The Psychology of Making Your Customers Want You

The Psychology of Making Your Customers Want You

As business owners and marketers, the assumptions we make about our target customers and the purchasing motivations we think they have will have a powerful effect on the health of our business.

Make a mental list of some of the world's most powerful brands and you'll find that customer satisfaction lies at the core of their phenomenal success. Companies like Apple, Starbucks, Disney, IKEA, and BMW attract a throng of loyal, nearly fanatical followers whose zeal often infects people around them, creating a virtuous cycle that sustains these brands' market successes.

On the other hand, one study found that almost 90% of consumers immediately start doing business with a brand's competitors following a painful customer experience, taking with them millions of dollars worth of lost revenue and opportunity cost. As a business owner, this is exactly what you don't want to happen.

While big brands possess the scale to weather significant customer backlash (here's an example of the VW backlash everybody's talking about), small businesses and professional freelancers simply cannot afford to screw up the way they engage with clients and customers. For service providers, the mere act of finding customers and successfully landing a profitable contract can become a recurring pain point in the business cycle.

What does it take to make your brand more appealing to clients? What does it take for clients to notice your product, service or proposal and decide to give you a try?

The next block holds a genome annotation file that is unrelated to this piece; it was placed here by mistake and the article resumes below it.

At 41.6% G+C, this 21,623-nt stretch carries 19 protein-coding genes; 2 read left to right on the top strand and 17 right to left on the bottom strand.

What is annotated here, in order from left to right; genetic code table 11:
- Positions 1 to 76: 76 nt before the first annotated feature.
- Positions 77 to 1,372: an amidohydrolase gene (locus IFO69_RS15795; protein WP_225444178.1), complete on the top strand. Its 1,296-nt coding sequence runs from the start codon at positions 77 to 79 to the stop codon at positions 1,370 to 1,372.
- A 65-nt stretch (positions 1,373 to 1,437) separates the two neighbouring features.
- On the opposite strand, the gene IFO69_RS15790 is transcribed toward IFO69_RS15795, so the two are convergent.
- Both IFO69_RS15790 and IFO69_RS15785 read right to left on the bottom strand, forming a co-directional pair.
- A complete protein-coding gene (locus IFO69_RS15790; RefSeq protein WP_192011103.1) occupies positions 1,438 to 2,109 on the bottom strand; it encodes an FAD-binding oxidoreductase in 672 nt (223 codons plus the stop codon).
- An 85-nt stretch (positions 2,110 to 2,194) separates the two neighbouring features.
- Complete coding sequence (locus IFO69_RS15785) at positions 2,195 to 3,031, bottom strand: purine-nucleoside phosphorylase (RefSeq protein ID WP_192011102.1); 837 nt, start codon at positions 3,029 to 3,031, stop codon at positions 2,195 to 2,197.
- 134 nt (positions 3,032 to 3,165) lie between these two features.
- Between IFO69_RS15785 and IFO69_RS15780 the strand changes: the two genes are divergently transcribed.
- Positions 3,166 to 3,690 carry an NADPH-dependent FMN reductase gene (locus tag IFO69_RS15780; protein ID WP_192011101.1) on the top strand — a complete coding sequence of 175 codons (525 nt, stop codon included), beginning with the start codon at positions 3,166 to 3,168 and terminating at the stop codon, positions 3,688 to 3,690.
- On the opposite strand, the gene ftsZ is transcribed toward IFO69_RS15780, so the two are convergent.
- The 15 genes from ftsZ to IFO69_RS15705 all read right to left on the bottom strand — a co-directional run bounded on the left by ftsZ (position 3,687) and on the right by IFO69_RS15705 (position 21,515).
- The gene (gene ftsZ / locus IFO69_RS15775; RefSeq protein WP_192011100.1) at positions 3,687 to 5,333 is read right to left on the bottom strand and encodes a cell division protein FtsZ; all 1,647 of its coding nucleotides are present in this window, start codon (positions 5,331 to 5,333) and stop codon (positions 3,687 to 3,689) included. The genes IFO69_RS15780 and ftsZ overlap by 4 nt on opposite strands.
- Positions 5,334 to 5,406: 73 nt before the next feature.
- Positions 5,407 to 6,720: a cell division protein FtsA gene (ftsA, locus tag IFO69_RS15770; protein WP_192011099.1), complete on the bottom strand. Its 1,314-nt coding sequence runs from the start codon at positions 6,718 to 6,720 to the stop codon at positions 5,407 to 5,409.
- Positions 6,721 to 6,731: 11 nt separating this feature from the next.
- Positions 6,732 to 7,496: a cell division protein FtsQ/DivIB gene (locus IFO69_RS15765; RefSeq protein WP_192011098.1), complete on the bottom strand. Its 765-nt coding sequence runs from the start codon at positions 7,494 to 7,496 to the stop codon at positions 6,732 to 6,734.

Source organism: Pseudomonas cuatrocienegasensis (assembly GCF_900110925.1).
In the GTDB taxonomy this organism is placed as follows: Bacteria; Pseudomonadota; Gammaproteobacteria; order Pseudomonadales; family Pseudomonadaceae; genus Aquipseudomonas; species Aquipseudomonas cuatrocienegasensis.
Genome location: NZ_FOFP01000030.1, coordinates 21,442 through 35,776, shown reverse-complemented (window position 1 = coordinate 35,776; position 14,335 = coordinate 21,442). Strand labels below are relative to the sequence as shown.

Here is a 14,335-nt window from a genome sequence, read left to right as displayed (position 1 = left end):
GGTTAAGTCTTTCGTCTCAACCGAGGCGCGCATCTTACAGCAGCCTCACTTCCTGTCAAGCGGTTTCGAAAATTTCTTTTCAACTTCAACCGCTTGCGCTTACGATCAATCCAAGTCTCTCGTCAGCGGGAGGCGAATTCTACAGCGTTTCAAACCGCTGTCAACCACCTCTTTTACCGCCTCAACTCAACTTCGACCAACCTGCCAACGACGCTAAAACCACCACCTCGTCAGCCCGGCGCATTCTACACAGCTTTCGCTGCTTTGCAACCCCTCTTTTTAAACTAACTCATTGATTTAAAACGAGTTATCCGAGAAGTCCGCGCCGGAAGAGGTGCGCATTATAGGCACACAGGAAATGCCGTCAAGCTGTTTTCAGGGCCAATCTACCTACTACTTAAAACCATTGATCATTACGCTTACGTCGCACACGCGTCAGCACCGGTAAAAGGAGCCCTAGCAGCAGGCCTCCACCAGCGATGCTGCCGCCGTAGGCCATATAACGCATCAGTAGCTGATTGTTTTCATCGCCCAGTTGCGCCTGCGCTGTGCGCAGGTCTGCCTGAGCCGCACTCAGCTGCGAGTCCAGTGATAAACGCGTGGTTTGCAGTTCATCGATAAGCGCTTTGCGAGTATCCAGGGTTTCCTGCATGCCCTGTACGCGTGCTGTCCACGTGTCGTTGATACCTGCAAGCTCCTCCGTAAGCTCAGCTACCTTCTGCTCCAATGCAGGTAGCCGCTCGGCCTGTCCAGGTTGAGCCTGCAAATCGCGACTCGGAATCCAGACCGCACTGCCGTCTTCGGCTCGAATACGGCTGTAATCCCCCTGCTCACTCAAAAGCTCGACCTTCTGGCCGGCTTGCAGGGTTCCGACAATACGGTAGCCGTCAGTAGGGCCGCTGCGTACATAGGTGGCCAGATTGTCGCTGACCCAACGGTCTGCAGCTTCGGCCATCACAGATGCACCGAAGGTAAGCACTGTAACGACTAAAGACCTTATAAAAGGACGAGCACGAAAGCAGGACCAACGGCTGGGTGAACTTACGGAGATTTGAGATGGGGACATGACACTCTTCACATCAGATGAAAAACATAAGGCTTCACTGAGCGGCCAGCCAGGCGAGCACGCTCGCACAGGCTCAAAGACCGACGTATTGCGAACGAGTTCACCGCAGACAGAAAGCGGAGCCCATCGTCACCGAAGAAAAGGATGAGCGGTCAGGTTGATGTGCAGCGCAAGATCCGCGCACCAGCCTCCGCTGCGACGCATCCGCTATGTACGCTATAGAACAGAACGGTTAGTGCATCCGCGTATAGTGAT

Being Selfish in Business Will Result in Failure

The Chinese general Sun Tzu, a source of inspiration to countless military commanders and business executives, reportedly said that knowing yourself is a key to winning battles. Certainly, it is common sense that you need to be an expert at what you do, to thoroughly know your strengths and weaknesses, and to aggressively advertise your value proposition to your potential clients.

You need to dedicate some time updating your portfolio website, have a compelling stable of past projects to refer back to, and create visually appealing marketing assets.

What's even more important, though, is how well you formulate your value propositions for the exact type of client you want to attract. Sun Tzu also said it will take knowing your enemy to win battles consistently. Tzu brings up this point in the very same paragraph where he said self-knowledge will help you win battles only half of the time. In order to always win your battles (and new clients for your business), your knowledge should extend to the entity you are engaging with.

You need to know your clients and know them very well. Thus, you have to genuinely want to know them first and take concrete, decisive steps for that purpose of learning more about what motivates them to buy your products or services.

Talking about yourself without showing empathy to your client's needs will likely cause your prospect to ditch your proposal and go for a more customer-centric competitor, even when you're better at doing the actual job. In the end, we as humans choose to work with others who show us that they care. If someone doesn't care about genuinely helping us achieve our goals, we'll move on.